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American Journal of Kidney Diseases

Developing Consensus-Based Outcome Domains for Trials in Children and Adolescents With CKD: An International Delphi Survey

      Rationale & Objective

      The inconsistency in outcomes reported and lack of patient-reported outcomes across trials in children with chronic kidney disease (CKD) limits shared decision making. As part of the Standardized Outcomes in Nephrology (SONG)-Kids initiative, we aimed to generate a consensus-based prioritized list of critically important outcomes to be reported in all trials in children with CKD.

      Study Design

      An online 2-round Delphi survey in English, French, and Hindi languages.

      Settings & Participants

      Patients (aged 8-21 years), caregivers/family, and health care professionals (HCPs) rated the importance of outcomes using a 9-point Likert scale (7-9 indicating critical importance) and completed a Best-Worst Scale.

      Analytical Approach

      We assessed the absolute and relative importance of outcomes. Comments were analyzed thematically.

      Results

      557 participants (72 [13%] patients, 132 [24%] caregivers, and 353 [63%] HCPs) from 48 countries completed round 1 and 312 (56%) participants (28 [40%] patients, 64 [46%] caregivers, and 220 [56%] HCPs) completed round 2. Five outcomes were common in the top 10 for each group: mortality, kidney function, life participation, blood pressure, and infection. Caregivers and HCPs rated cardiovascular disease higher than patients. Patients gave lower ratings to all outcomes compared with caregivers/HCPs except they rated life participation (round 2 mean difference, 0.1), academic performance (0.1), mobility (0.4), and ability to travel (0.4) higher than caregivers and rated ability to travel (0.4) higher than HCPs. We identified 3 themes: alleviating disease and treatment burden, focusing on the whole child, and resolving fluctuating and conflicting goals.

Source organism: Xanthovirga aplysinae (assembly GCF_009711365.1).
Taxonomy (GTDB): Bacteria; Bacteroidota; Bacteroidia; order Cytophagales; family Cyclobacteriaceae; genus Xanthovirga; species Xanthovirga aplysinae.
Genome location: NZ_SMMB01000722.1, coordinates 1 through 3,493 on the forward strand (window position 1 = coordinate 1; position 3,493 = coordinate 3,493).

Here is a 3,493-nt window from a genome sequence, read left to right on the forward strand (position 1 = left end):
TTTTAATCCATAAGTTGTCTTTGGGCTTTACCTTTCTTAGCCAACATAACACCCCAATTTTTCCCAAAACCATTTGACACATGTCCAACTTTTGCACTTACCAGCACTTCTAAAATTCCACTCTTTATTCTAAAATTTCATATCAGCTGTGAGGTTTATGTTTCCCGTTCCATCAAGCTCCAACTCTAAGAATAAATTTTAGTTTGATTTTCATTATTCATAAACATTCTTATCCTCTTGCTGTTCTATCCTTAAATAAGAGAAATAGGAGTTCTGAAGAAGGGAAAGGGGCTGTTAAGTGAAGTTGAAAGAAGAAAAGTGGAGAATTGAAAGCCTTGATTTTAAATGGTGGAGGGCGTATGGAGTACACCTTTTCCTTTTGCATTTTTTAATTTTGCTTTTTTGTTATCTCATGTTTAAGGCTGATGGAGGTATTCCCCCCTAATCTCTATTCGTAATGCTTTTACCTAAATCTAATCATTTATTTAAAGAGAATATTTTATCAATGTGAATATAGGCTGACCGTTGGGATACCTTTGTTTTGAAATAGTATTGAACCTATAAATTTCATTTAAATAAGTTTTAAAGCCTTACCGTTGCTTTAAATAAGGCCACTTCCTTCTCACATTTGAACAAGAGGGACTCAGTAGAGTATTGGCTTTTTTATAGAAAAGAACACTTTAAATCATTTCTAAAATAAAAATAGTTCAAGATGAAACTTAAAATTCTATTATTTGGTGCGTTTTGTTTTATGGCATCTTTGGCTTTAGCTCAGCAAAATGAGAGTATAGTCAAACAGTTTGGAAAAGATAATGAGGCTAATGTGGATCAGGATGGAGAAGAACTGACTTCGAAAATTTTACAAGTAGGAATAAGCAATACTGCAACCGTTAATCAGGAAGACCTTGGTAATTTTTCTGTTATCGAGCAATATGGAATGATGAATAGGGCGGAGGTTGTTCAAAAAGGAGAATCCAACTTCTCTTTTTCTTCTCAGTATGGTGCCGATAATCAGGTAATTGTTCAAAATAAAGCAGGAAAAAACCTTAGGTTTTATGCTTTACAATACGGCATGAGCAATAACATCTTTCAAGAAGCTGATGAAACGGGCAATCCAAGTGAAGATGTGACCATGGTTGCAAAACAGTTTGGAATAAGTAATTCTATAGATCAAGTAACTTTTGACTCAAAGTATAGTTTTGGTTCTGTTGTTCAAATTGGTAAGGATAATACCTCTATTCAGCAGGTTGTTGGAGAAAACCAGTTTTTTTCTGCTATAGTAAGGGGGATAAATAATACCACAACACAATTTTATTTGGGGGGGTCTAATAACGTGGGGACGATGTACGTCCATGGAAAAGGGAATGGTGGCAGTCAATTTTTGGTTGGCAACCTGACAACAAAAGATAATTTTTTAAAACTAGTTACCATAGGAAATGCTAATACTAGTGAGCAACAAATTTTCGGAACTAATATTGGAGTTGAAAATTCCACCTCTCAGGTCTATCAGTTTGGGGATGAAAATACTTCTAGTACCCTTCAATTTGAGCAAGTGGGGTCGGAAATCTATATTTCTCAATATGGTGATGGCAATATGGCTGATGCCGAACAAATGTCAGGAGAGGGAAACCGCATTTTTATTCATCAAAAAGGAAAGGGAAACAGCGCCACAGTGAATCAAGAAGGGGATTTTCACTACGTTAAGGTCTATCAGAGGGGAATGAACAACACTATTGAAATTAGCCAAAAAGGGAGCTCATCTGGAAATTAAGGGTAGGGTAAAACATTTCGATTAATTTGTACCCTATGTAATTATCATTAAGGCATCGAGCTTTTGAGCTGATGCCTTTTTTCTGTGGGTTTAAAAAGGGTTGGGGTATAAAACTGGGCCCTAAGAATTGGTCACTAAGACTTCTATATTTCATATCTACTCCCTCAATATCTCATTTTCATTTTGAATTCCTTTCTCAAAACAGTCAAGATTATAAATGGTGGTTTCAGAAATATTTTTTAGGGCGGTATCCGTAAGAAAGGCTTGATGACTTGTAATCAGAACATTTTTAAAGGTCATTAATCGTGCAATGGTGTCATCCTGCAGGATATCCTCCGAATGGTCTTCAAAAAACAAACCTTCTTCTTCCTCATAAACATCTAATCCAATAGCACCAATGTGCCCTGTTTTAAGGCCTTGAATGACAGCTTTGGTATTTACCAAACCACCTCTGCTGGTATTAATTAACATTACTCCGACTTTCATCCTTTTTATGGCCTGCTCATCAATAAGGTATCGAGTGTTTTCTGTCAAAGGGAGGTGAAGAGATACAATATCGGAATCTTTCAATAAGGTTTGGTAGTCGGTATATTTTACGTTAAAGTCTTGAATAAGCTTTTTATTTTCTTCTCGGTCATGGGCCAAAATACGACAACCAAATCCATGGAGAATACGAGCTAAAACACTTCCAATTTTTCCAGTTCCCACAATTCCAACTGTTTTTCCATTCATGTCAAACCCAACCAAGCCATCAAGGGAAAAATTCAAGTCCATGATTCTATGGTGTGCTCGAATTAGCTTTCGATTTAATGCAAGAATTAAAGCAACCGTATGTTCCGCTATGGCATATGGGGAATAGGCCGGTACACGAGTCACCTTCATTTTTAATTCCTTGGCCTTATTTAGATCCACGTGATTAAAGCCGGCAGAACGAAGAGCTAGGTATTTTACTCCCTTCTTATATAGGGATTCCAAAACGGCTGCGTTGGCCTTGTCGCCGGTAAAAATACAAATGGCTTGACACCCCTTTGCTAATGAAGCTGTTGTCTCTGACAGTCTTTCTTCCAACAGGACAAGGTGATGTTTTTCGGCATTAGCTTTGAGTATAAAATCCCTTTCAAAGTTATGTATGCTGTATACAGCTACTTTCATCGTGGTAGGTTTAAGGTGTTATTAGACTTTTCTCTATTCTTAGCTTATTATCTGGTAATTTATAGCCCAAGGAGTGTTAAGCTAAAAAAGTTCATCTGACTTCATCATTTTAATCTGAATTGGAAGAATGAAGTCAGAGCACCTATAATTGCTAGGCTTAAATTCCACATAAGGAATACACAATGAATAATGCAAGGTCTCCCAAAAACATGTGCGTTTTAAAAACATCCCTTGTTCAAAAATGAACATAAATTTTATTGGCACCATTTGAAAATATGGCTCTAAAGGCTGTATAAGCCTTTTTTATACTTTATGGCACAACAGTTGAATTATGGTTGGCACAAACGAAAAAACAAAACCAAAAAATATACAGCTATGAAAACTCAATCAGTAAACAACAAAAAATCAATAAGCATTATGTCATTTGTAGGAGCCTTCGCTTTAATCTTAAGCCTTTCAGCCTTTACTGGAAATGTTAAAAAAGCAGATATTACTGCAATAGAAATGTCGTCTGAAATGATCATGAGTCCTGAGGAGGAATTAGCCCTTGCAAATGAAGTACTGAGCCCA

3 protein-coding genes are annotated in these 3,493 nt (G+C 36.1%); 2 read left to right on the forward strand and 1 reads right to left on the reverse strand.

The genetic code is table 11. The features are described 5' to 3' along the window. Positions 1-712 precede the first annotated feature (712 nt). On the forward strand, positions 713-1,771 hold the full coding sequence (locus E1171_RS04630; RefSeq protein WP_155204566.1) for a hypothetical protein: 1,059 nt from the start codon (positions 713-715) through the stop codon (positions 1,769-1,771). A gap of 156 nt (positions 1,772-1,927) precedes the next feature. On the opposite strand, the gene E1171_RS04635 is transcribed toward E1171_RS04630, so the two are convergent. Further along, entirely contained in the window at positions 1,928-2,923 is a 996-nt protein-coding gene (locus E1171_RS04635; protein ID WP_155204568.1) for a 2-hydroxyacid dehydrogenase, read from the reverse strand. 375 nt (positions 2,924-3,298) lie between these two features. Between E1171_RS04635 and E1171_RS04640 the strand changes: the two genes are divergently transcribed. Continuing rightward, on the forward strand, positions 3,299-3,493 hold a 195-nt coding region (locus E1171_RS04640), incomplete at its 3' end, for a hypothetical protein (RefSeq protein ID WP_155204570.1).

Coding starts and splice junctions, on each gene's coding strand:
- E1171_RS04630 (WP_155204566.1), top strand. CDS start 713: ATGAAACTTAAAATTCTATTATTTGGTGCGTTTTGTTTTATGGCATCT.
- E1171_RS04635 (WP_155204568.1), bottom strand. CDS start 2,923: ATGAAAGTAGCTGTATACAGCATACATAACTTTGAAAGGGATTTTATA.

Limitations

      Most participants completed the survey in English.

      Conclusions

      Mortality, life participation, kidney function, and blood pressure were consistently highly prioritized by patients, caregivers, and HCPs. Patients gave higher priority to some lifestyle-related outcomes compared with caregivers/HCPs. Establishing critically important outcomes for all trials in children with CKD may improve consistent reporting of survival, kidney health, and clinical and life impact outcomes that are meaningful for decision making.

      Index Words

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